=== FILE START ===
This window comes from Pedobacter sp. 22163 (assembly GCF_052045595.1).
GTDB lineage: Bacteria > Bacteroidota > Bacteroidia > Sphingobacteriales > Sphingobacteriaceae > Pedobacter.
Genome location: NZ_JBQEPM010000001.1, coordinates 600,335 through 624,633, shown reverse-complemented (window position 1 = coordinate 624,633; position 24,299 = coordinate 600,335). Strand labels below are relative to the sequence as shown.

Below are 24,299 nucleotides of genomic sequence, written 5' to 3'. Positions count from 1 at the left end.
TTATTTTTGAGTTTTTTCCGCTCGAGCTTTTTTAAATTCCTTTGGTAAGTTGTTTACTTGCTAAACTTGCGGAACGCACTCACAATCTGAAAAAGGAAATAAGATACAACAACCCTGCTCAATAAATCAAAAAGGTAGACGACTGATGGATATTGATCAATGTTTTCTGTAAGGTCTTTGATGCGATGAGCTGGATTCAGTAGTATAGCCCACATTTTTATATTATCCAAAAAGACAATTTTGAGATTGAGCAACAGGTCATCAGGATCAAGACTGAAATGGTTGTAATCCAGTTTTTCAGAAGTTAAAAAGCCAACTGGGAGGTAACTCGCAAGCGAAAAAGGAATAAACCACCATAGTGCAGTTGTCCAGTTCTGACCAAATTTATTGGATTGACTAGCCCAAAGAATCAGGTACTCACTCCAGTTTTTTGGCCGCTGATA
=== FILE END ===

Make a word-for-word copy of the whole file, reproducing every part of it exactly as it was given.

This window comes from Pedobacter sp. 22163 (assembly GCF_052045595.1).
GTDB lineage: Bacteria > Bacteroidota > Bacteroidia > Sphingobacteriales > Sphingobacteriaceae > Pedobacter.
Genome location: NZ_JBQEPM010000001.1, coordinates 600,335 through 624,633, shown reverse-complemented (window position 1 = coordinate 624,633; position 24,299 = coordinate 600,335). Strand labels below are relative to the sequence as shown.

Below are 24,299 nucleotides of genomic sequence, written 5' to 3'. Positions count from 1 at the left end.
TTATTTTTGAGTTTTTTCCGCTCGAGCTTTTTTAAATTCCTTTGGTAAGTTGTTTACTTGCTAAACTTGCGGAACGCACTCACAATCTGAAAAAGGAAATAAGATACAACAACCCTGCTCAATAAATCAAAAAGGTAGACGACTGATGGATATTGATCAATGTTTTCTGTAAGGTCTTTGATGCGATGAGCTGGATTCAGTAGTATAGCCCACATTTTTATATTATCCAAAAAGACAATTTTGAGATTGAGCAACAGGTCATCAGGATCAAGACTGAAATGGTTGTAATCCAGTTTTTCAGAAGTTAAAAAGCCAACTGGGAGGTAACTCGCAAGCGAAAAAGGAATAAACCACCATAGTGCAGTTGTCCAGTTCTGACCAAATTTATTGGATTGACTAGCCCAAAGAATCAGGTACTCACTCCAGTTTTTTGGCCGCTGATA